Attacks on journalists in Egypt abate after 2 days of violence
After widespread attacks on journalists on Wednesday and Thursday, violence and intimidation against journalists in Egypt abated on Friday, according to the Committee to Protect Journalists.
“Yesterday we were frankly overwhelmed trying to document all the attacks,” said Joel Simon, executive director of the organization, which tracks repression and violence against journalists worldwide.
But Friday, “it's a very different atmosphere,” he said. With the exception of isolated clashes, “journalists have been able to function.”
Unlike the day before, journalists have been able to get to Tahrir Square, the epicenter of the protests against Egyptian President Hosni Mubarak. Some reporters have been turned away at the square, Simon said, but in some cases the protesters themselves may have tried to keep the journalists out because they thought it wasn't safe for them.
After we talked, however, the organization posted an update on its website describing continued attempts to obstruct news coverage:
"In the last 24 hours, CPJ documented another 10 anti-press assaults, eight detentions, two attacks on newsrooms, and the hacking of a major news website. In all, CPJ has documented at least 101 direct attacks on journalists and news facilities this week, and it's investigating numerous other reports."
Violence against journalists peaked on Thursday, as they reported being surrounded and beaten by crowds of people, having their equipment smashed and taken, and even having their hotel rooms ransacked. The attackers seemed to focus on non-Egyptians, particularly those easily identified as Westerners and carrying camera gear, according to Simon. Most of the reports came from Cairo, where the majority of international media are working.
Though some of the injuries were serious, none were life-threatening, Simon said.
However, a journalist died Friday, a week after being shot while photographing clashes between protesters and security forces.
[caption id="attachment_118031" align="alignright" width="220" caption="Associated Press photographer Khalil Hamra was injured on Thursday during clashes between anti-government demonstrators and their pro-government supporters in Cairo's Tahrir square. (AP Photo/Mohammed Abed)"][/caption]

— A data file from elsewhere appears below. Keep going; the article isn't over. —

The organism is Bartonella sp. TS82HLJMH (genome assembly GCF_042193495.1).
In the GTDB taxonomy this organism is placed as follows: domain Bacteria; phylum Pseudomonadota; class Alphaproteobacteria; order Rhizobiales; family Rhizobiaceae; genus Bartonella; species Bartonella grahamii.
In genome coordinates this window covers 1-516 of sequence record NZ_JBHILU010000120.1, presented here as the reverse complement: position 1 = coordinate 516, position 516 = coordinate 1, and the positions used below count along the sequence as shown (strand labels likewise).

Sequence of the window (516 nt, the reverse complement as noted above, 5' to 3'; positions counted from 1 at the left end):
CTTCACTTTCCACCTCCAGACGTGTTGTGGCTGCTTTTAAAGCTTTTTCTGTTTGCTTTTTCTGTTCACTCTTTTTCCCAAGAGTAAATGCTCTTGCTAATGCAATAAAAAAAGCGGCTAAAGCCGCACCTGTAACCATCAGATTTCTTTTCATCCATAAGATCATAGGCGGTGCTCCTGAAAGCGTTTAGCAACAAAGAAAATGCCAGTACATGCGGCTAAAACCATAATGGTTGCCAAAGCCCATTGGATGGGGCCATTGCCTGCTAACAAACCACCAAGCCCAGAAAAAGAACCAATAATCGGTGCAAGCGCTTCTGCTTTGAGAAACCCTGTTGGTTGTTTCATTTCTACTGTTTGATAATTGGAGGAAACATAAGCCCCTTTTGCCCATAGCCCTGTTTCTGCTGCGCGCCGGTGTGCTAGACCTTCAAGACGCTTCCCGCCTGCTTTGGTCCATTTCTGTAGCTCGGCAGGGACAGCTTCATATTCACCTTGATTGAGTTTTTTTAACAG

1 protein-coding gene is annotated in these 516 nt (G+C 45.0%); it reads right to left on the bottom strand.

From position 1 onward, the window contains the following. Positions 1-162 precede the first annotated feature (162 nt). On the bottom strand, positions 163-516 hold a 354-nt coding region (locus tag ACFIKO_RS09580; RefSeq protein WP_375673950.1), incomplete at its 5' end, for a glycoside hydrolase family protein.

“No question, there was a systematic attack underway to stop, particularly, international media from covering the events in Egypt,” he said. “It could have been part of a campaign to eliminate potential witnesses … That's why we were very aggressive in demanding that this campaign cease.”
Thursday afternoon, the U.S. State Department called for the Egyptian government to protect journalists documenting the demonstrations. Simon said U.S. Secretary of State Hillary Clinton's statement was “strong and unequivocal.”
Simon said he didn't know of any journalists still detained by the Egyptian government – although that's not the case for Egyptian and international human rights activists.
And on Friday, Al Jazeera reported that thugs had stormed its office in Cairo and set fire to some of the equipment.
A prominent Egyptian blogger, Wael Abbas, tweeted Friday that he had been arrested by the army; an hour and a half later, he said he had been released, although he said he was being stopped "every 5 minutes now for looking like foreigners and having a camera and a laptop!"
In some ways, Simon said, the violence against journalists in Egypt was unprecedented. The closest comparison would be Iran in June 2009, when demonstrations erupted to challenge the legitimacy of the presidential election.
In that case, international journalists were arrested, accused of spying, confined to their bureaus and mistreated, Simon said.
“What is different in this case is the level of physical violence against the journalists and how quickly it turned,” Simon said.
“It went from journalists being welcomed by protesters in the square to journalists being targeted. The level of physical violence and the rapidity with which the situation changed – that's not something I can recall seeing before.”
Though improved, Simon cautioned that the situation in Egypt is volatile. “We have to be extremely attentive to any systematic effort to restrict the work of journalists, because there is no doubt in my mind that the presence of international media has been a break on some of the worst abuses.”
Considering what has been documented, “one could only imagine what they could do if they thought there were no witnesses.”